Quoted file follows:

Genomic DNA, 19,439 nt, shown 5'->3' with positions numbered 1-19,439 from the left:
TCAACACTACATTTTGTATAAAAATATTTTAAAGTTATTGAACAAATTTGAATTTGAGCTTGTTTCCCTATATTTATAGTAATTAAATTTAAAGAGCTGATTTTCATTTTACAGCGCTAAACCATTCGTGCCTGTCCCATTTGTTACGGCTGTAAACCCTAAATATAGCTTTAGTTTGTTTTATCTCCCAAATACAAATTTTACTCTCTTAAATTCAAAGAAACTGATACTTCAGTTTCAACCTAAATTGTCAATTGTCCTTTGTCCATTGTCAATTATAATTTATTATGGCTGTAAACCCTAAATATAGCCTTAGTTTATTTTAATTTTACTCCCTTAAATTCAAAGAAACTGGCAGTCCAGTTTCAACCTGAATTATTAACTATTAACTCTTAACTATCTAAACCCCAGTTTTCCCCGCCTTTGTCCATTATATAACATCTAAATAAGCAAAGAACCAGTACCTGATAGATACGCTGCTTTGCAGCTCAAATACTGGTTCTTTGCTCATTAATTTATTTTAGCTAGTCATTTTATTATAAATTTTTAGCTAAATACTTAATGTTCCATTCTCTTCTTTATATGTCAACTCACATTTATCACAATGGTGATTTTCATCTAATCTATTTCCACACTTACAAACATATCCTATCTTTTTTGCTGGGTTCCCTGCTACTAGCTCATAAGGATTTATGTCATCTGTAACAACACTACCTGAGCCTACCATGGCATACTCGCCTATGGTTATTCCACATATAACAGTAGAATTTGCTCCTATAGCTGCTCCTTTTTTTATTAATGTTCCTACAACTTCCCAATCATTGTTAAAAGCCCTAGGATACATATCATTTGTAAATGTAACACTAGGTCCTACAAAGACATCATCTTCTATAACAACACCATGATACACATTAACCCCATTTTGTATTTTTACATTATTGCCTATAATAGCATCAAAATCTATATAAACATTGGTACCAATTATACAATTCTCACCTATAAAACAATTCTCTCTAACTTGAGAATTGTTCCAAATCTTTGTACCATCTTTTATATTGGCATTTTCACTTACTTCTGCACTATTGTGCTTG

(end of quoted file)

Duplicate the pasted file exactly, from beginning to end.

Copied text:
Genomic DNA, 19,439 nt, shown 5'->3' with positions numbered 1-19,439 from the left:
TCAACACTACATTTTGTATAAAAATATTTTAAAGTTATTGAACAAATTTGAATTTGAGCTTGTTTCCCTATATTTATAGTAATTAAATTTAAAGAGCTGATTTTCATTTTACAGCGCTAAACCATTCGTGCCTGTCCCATTTGTTACGGCTGTAAACCCTAAATATAGCTTTAGTTTGTTTTATCTCCCAAATACAAATTTTACTCTCTTAAATTCAAAGAAACTGATACTTCAGTTTCAACCTAAATTGTCAATTGTCCTTTGTCCATTGTCAATTATAATTTATTATGGCTGTAAACCCTAAATATAGCCTTAGTTTATTTTAATTTTACTCCCTTAAATTCAAAGAAACTGGCAGTCCAGTTTCAACCTGAATTATTAACTATTAACTCTTAACTATCTAAACCCCAGTTTTCCCCGCCTTTGTCCATTATATAACATCTAAATAAGCAAAGAACCAGTACCTGATAGATACGCTGCTTTGCAGCTCAAATACTGGTTCTTTGCTCATTAATTTATTTTAGCTAGTCATTTTATTATAAATTTTTAGCTAAATACTTAATGTTCCATTCTCTTCTTTATATGTCAACTCACATTTATCACAATGGTGATTTTCATCTAATCTATTTCCACACTTACAAACATATCCTATCTTTTTTGCTGGGTTCCCTGCTACTAGCTCATAAGGATTTATGTCATCTGTAACAACACTACCTGAGCCTACCATGGCATACTCGCCTATGGTTATTCCACATATAACAGTAGAATTTGCTCCTATAGCTGCTCCTTTTTTTATTAATGTTCCTACAACTTCCCAATCATTGTTAAAAGCCCTAGGATACATATCATTTGTAAATGTAACACTAGGTCCTACAAAGACATCATCTTCTATAACAACACCATGATACACATTAACCCCATTTTGTATTTTTACATTATTGCCTATAATAGCATCAAAATCTATATAAACATTGGTACCAATTATACAATTCTCACCTATAAAACAATTCTCTCTAACTTGAGAATTGTTCCAAATCTTTGTACCATCTTTTATATTGGCATTTTCACTTACTTCTGCACTATTGTGCTTG